Performance Management: What’s All the Fuss About?
As many colleges and units are scheduling performance review conversations and beginning the planning process for the next year, it’s good to think about how the performance management process can help on our journey from Excellence
The performance process is one way Ohio State is fostering a high-performance environment. To create that environment, we must have clear performance objectives, ongoing coaching and feedback, professional development, and recognition for outstanding work. It’s also important to connect individual performance to the goals of the university; that alignment helps staff understand how they contribute to the bigger picture.
The performance management process is a way to include all of those elements. More than a checklist or requirement, it should be a dynamic, two-way process in which managers and faculty/staff work together to set expectations, identify strengths and areas of opportunity, and share appreciative and strengthening feedback as well as needs with each other.
“The performance management process is a partnership that builds in accountability for the employee and supervisor,” said Katie Hall, talent strategy manager with the Office of Human Resources. “In order to be successful, employees must have clear expectations, and supervisors must know what support the employee needs in order to achieve their goals.”
A culture rich in coaching and feedback is a foundation of our culture transformation. Clarity around what you should be working on, what success looks like, and how to achieve even greater results leads to greater results for the university.
To support areas that don’t use a formal performance management process, the HR/Education Culture Action Team (CAT) developed a new performance management tool that focuses on both the goals achieved and the values-based behaviors used to achieve those goals. The new tool includes sections to list and evaluate performance objectives, definitions of values-based behaviors and the opportunity to comment on how the individual reflects those behaviors, and a professional development plan. This tool will help us meet the expectation President Gee set earlier this year that 100 percent of regular staff will be involved in a performance process by July 1, 2011.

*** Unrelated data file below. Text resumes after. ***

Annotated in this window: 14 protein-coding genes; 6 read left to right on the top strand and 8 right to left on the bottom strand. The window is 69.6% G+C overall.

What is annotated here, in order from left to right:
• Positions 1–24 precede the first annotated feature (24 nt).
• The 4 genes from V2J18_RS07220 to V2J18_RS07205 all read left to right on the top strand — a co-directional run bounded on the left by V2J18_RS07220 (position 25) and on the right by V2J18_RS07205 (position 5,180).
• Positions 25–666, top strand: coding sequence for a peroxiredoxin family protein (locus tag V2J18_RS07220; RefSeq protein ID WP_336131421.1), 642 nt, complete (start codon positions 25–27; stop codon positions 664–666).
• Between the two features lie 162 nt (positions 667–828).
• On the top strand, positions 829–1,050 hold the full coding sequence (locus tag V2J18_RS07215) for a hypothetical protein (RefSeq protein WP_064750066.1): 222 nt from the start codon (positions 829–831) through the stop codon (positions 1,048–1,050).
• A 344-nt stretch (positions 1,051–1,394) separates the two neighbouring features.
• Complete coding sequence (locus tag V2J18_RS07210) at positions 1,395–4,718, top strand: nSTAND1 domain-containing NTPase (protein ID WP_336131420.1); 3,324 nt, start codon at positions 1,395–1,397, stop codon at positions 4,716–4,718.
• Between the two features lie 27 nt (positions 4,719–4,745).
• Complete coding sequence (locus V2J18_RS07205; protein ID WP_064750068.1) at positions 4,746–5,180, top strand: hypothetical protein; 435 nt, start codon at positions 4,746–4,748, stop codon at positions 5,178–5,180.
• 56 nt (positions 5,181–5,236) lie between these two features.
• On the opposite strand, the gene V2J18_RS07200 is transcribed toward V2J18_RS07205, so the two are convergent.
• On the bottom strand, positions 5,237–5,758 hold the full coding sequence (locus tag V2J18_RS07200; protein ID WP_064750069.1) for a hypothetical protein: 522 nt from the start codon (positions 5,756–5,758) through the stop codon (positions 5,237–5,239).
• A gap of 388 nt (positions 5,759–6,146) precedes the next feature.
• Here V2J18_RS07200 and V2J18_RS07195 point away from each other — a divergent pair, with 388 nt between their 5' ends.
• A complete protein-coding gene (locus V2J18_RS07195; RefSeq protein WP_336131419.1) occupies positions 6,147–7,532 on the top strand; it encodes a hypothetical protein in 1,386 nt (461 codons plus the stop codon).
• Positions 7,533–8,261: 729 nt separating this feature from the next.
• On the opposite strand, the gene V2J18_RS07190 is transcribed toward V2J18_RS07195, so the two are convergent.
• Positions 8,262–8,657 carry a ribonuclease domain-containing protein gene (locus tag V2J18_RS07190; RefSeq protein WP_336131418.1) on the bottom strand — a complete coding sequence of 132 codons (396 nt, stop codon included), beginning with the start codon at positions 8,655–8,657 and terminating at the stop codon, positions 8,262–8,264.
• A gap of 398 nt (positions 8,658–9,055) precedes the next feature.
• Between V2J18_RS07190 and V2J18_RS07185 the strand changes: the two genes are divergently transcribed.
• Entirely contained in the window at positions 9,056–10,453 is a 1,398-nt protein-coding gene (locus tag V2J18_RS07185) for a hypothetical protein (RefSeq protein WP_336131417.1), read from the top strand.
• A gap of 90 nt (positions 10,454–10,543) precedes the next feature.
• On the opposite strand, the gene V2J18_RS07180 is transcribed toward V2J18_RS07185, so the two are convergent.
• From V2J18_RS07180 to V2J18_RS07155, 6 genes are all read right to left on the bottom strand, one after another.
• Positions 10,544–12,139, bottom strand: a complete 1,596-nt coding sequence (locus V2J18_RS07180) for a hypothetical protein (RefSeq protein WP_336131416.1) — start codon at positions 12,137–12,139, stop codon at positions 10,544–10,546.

Hall, who is a member of the HR/Education CAT and worked with the group to develop the new tool, said that the process can—wrongly—be seen as punitive, rather than supportive. “The performance review is simply a culmination of conversations and feedback offered throughout the year,” said Hall. “There should be no surprises for either the employee or the supervisor during this review.”
She said it creates an opportunity to discuss the year in total, including dialogue about goals and contributions of the employee and opportunities for development and growth. If an employee is not meeting expectations, the supervisor should offer feedback and specific guidance to support the employee in being more successful in the future.
“It’s not meant to be an opportunity to point out everything that went wrong, but to point out what went well and to offer honest and helpful information that will make the next year better,” Hall said.
For more information about our values-based performance management tools, review the Performance Management Policy - Policy 5.25, Performance and Feedback Guide, Personalized Performance Plan Job Aid, and Personalized Performance Plan on the Office of Human Resources web site at hr.osu.edu/policy.
Making the Most
Out of Your Review
The performance management process is only as rich
as the participants make it. Here are some tips to help you get—and offer—the most out of a year-end review.
Before you meet:
• Approach the conversation with positive thoughts. How you think about the performance review, your supervisor, and this conversation will influence how you act, and how your supervisor reacts to you.
• Do your best to put yourself into a good mood and to be “at your best.” Go for a walk, read something that inspires you, or talk with a trusted friend.
• Get to a place of curiosity about how your supervisor sees your performance. Be prepared to ask open-ended questions that will help you understand your supervisor’s thinking.
• Remind yourself that you will inevitably see some things differently. After all, you are two different people with different perspectives.
During the meeting:
• Be honest and candid.
• Identify strengths and areas for improvement.
• Talk about obstacles to achieving results, and suggest solutions that will enable success.
• Listen to and offer appreciative and strengthening feedback, and ask clarifying questions if needed.
After the meeting:
• Reflect on the appreciative and strengthening feedback, and think about how to apply it.
• Ask for and offer feedback on an ongoing basis.
For more information, visit osu.edu/eminence.